We should , in addition, establish graphite based industries, salt based industries and production of salt for export, said experts. We should develop export oriented ceramic industries, and the export of dolomite stone in polished slab and other forms.
High purity quartz based industries should be set up. Quarts is the raw material used in producing silicon used for the huge semiconductor industry today. silicon production from quartz is simply out of the question, in Sri Lanka since it is technologically very complex and the electricity requeitmnets are very high. However , there are many other smaller industries which be started with quartz as the raw material such as water glass ( sodium silicate) quartz lenses and other quartz glass items which involves simple melting and reforming of quartz. said Oliver Ileperuma.
Joint ventures with outside firms should be initiated for upgrading Ilmenite to a high titanium product and thereafter move to the production of Titanium dioxide pigments. There should be manufacture of phosphate fertilizer utilizing the Eppawela apatite deposit. The production of phosphate fertilizer from this mine would greatly ease the burden of expensive fertilizer subsidies, experts said.
Apatite, Graphite, Minerals sands and Gem stones will be discussed later in this series. The other minerals mentioned in the first paragraph of this essay, as well as some not mentioned will be now be discussed very briefly .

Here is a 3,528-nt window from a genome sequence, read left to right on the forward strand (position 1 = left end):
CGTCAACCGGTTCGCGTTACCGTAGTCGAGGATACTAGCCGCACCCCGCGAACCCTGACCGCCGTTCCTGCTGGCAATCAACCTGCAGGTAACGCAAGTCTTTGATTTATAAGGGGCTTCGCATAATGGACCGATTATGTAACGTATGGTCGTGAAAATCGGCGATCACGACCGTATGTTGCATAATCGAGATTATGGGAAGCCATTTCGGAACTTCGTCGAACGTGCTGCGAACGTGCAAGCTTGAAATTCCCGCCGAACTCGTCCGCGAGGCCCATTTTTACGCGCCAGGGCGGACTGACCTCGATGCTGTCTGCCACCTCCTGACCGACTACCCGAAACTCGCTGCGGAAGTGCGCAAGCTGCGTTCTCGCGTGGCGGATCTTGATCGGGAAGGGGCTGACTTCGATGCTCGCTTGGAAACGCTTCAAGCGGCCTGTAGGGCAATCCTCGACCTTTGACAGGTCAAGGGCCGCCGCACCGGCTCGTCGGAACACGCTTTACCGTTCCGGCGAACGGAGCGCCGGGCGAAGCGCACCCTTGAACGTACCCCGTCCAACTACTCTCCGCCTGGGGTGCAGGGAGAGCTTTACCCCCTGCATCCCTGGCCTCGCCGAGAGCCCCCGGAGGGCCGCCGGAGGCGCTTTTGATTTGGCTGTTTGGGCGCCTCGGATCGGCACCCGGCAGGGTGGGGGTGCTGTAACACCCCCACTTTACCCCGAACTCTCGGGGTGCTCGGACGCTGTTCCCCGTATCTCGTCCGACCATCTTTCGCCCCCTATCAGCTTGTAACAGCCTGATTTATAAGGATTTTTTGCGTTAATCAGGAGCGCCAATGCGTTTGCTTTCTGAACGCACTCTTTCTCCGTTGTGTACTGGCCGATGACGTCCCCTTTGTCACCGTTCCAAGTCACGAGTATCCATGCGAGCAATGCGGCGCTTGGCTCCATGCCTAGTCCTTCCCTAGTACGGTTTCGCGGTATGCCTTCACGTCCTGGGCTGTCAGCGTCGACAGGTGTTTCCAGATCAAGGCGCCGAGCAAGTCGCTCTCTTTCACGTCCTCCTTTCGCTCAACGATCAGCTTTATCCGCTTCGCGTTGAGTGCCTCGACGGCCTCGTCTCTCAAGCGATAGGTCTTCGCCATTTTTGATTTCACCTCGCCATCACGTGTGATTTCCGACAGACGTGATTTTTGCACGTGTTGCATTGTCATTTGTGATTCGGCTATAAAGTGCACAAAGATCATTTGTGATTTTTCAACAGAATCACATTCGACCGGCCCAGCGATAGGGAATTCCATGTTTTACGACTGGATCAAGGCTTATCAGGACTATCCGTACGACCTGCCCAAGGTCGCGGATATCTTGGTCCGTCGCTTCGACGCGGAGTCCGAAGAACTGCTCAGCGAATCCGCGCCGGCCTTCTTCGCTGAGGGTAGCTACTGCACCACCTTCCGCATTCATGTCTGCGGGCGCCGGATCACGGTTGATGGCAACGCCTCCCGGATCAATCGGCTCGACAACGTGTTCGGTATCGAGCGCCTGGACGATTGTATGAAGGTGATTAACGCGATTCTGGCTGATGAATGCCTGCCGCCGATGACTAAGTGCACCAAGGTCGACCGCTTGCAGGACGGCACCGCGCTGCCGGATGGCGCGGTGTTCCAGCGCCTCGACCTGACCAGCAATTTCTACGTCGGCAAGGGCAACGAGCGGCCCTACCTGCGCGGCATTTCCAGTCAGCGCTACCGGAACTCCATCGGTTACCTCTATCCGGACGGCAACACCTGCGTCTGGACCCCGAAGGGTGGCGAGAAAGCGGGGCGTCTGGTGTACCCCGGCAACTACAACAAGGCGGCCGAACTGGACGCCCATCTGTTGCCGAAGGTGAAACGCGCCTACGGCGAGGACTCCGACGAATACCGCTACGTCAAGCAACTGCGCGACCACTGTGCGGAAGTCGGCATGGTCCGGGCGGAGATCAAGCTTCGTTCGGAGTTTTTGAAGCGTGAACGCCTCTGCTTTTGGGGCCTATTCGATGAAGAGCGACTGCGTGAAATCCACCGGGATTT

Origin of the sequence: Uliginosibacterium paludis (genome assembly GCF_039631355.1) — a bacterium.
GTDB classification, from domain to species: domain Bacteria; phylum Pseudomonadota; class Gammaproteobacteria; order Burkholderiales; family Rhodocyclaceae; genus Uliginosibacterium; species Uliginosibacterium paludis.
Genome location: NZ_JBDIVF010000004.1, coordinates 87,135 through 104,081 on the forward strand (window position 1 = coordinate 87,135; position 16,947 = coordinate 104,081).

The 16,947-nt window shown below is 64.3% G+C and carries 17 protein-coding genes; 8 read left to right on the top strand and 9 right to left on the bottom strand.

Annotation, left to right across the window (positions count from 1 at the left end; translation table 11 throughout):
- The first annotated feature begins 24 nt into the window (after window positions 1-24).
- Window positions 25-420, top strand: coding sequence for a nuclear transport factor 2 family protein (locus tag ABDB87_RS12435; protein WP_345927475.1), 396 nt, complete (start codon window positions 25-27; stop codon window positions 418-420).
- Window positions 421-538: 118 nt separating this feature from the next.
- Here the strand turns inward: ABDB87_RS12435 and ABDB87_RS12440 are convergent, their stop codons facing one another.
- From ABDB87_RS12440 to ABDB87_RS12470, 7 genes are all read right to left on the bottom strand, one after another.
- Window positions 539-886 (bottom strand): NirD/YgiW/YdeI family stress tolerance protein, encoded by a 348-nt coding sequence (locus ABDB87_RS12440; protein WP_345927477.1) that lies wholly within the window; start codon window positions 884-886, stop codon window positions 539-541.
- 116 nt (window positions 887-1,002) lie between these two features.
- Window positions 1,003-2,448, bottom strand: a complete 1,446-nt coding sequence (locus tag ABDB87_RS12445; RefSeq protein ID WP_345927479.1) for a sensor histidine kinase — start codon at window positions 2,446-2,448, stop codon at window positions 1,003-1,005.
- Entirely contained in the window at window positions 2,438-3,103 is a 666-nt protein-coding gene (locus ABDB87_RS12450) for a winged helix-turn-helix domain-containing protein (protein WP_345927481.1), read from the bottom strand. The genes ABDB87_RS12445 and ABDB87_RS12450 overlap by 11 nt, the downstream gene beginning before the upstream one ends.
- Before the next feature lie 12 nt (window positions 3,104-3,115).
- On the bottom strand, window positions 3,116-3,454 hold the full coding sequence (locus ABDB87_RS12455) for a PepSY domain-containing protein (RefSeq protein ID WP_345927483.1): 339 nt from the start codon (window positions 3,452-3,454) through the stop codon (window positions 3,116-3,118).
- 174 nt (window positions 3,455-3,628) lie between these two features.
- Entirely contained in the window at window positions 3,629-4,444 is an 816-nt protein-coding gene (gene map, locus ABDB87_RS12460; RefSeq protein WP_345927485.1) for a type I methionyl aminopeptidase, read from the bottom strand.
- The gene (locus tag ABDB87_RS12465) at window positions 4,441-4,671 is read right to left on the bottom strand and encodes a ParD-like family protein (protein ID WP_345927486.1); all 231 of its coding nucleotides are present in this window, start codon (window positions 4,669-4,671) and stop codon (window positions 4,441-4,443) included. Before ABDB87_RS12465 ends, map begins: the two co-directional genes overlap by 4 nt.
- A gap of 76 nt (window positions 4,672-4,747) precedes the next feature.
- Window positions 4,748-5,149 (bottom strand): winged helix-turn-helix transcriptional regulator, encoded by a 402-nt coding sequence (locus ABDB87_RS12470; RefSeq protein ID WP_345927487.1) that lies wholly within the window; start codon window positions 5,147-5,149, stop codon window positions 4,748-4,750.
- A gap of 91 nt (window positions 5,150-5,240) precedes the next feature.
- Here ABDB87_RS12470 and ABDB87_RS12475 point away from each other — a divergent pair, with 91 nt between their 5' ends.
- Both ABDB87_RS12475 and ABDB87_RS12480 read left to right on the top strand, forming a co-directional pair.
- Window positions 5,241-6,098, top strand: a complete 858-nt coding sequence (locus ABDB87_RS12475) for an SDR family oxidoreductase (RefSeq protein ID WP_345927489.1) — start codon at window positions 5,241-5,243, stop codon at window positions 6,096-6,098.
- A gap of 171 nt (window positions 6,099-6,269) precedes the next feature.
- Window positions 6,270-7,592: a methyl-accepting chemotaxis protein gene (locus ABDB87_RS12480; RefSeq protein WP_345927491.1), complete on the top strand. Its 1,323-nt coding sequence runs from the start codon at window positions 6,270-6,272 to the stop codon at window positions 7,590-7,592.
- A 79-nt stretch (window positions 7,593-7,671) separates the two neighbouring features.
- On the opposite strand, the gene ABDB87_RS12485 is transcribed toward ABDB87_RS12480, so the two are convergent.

The Balangoda Calcite Deposit is currently the best calcite deposit in the world, said Prof. H. M. G. A. Pitawala, speaking in 2021. He said that no other country in the world has a calcite deposit comparable to Balangoda. Such a high quality calcite deposit has never been recorded in any other country in the world. Elsewhere, calcite deposits come mixed with dolomite , and great effort is needed to separate the two. Balangoda calcite deposit contains only calcite. A high-tech process to separate Dolomite is not required
It is unfortunate that the Sri Lanka does not to make the best use of this rare natural resource which can only be found in our country.At present minor excavations at the Balangoda Calcite Deposit are being carried out by various individuals in an informal manner. The deposit is currently used only in animal feed.
Calcite is used in many products abroad and is in high demand there. Calcite powder is used as filler in industries. Calcium carbonate is used in the manufacture of medicinal pills, in the building industry, in paints, and in the production of animal feed.
Maximum use must be made of the Balangoda resource now, Pitiwala said. In order to properly utilize this calcite deposit, it must be turned into calcium carbonate which can be used for a number of industrial products.